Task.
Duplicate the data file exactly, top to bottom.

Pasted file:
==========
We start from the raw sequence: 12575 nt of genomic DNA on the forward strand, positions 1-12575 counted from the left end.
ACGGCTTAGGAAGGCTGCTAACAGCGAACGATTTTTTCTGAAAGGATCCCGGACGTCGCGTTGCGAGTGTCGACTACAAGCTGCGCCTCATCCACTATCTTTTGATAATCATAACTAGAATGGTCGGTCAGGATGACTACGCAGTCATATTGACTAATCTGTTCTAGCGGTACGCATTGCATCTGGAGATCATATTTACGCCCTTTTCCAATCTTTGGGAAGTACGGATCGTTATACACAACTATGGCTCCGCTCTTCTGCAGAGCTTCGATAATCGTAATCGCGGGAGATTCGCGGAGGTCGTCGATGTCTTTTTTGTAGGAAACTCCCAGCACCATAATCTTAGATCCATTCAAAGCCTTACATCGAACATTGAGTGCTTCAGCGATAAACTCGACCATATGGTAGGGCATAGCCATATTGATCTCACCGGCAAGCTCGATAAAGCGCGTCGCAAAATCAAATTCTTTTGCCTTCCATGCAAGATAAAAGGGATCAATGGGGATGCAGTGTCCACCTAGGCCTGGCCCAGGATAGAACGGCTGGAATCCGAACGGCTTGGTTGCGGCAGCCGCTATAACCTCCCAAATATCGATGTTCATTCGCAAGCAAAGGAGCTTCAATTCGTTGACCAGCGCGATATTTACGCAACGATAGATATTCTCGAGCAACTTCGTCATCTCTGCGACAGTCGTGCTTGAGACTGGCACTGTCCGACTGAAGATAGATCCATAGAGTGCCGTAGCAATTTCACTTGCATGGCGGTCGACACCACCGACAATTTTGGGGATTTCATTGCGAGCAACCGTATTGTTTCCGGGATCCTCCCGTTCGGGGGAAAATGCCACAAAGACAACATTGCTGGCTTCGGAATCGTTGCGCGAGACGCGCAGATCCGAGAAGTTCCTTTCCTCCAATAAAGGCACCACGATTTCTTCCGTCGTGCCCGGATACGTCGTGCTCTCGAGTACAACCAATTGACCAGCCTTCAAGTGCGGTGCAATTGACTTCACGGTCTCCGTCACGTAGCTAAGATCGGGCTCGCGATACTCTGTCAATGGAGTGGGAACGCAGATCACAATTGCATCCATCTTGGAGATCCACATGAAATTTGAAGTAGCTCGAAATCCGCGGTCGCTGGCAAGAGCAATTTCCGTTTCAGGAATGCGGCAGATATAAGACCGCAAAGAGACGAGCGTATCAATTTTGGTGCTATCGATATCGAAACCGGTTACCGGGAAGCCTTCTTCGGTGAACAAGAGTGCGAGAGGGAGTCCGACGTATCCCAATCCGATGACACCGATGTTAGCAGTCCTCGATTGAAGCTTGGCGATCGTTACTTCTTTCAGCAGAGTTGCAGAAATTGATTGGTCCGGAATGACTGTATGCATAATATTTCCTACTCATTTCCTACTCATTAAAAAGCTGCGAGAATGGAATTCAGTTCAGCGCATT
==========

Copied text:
We start from the raw sequence: 12575 nt of genomic DNA on the forward strand, positions 1-12575 counted from the left end.
ACGGCTTAGGAAGGCTGCTAACAGCGAACGATTTTTTCTGAAAGGATCCCGGACGTCGCGTTGCGAGTGTCGACTACAAGCTGCGCCTCATCCACTATCTTTTGATAATCATAACTAGAATGGTCGGTCAGGATGACTACGCAGTCATATTGACTAATCTGTTCTAGCGGTACGCATTGCATCTGGAGATCATATTTACGCCCTTTTCCAATCTTTGGGAAGTACGGATCGTTATACACAACTATGGCTCCGCTCTTCTGCAGAGCTTCGATAATCGTAATCGCGGGAGATTCGCGGAGGTCGTCGATGTCTTTTTTGTAGGAAACTCCCAGCACCATAATCTTAGATCCATTCAAAGCCTTACATCGAACATTGAGTGCTTCAGCGATAAACTCGACCATATGGTAGGGCATAGCCATATTGATCTCACCGGCAAGCTCGATAAAGCGCGTCGCAAAATCAAATTCTTTTGCCTTCCATGCAAGATAAAAGGGATCAATGGGGATGCAGTGTCCACCTAGGCCTGGCCCAGGATAGAACGGCTGGAATCCGAACGGCTTGGTTGCGGCAGCCGCTATAACCTCCCAAATATCGATGTTCATTCGCAAGCAAAGGAGCTTCAATTCGTTGACCAGCGCGATATTTACGCAACGATAGATATTCTCGAGCAACTTCGTCATCTCTGCGACAGTCGTGCTTGAGACTGGCACTGTCCGACTGAAGATAGATCCATAGAGTGCCGTAGCAATTTCACTTGCATGGCGGTCGACACCACCGACAATTTTGGGGATTTCATTGCGAGCAACCGTATTGTTTCCGGGATCCTCCCGTTCGGGGGAAAATGCCACAAAGACAACATTGCTGGCTTCGGAATCGTTGCGCGAGACGCGCAGATCCGAGAAGTTCCTTTCCTCCAATAAAGGCACCACGATTTCTTCCGTCGTGCCCGGATACGTCGTGCTCTCGAGTACAACCAATTGACCAGCCTTCAAGTGCGGTGCAATTGACTTCACGGTCTCCGTCACGTAGCTAAGATCGGGCTCGCGATACTCTGTCAATGGAGTGGGAACGCAGATCACAATTGCATCCATCTTGGAGATCCACATGAAATTTGAAGTAGCTCGAAATCCGCGGTCGCTGGCAAGAGCAATTTCCGTTTCAGGAATGCGGCAGATATAAGACCGCAAAGAGACGAGCGTATCAATTTTGGTGCTATCGATATCGAAACCGGTTACCGGGAAGCCTTCTTCGGTGAACAAGAGTGCGAGAGGGAGTCCGACGTATCCCAATCCGATGACACCGATGTTAGCAGTCCTCGATTGAAGCTTGGCGATCGTTACTTCTTTCAGCAGAGTTGCAGAAATTGATTGGTCCGGAATGACTGTATGCATAATATTTCCTACTCATTTCCTACTCATTAAAAAGCTGCGAGAATGGAATTCAGTTCAGCGCATT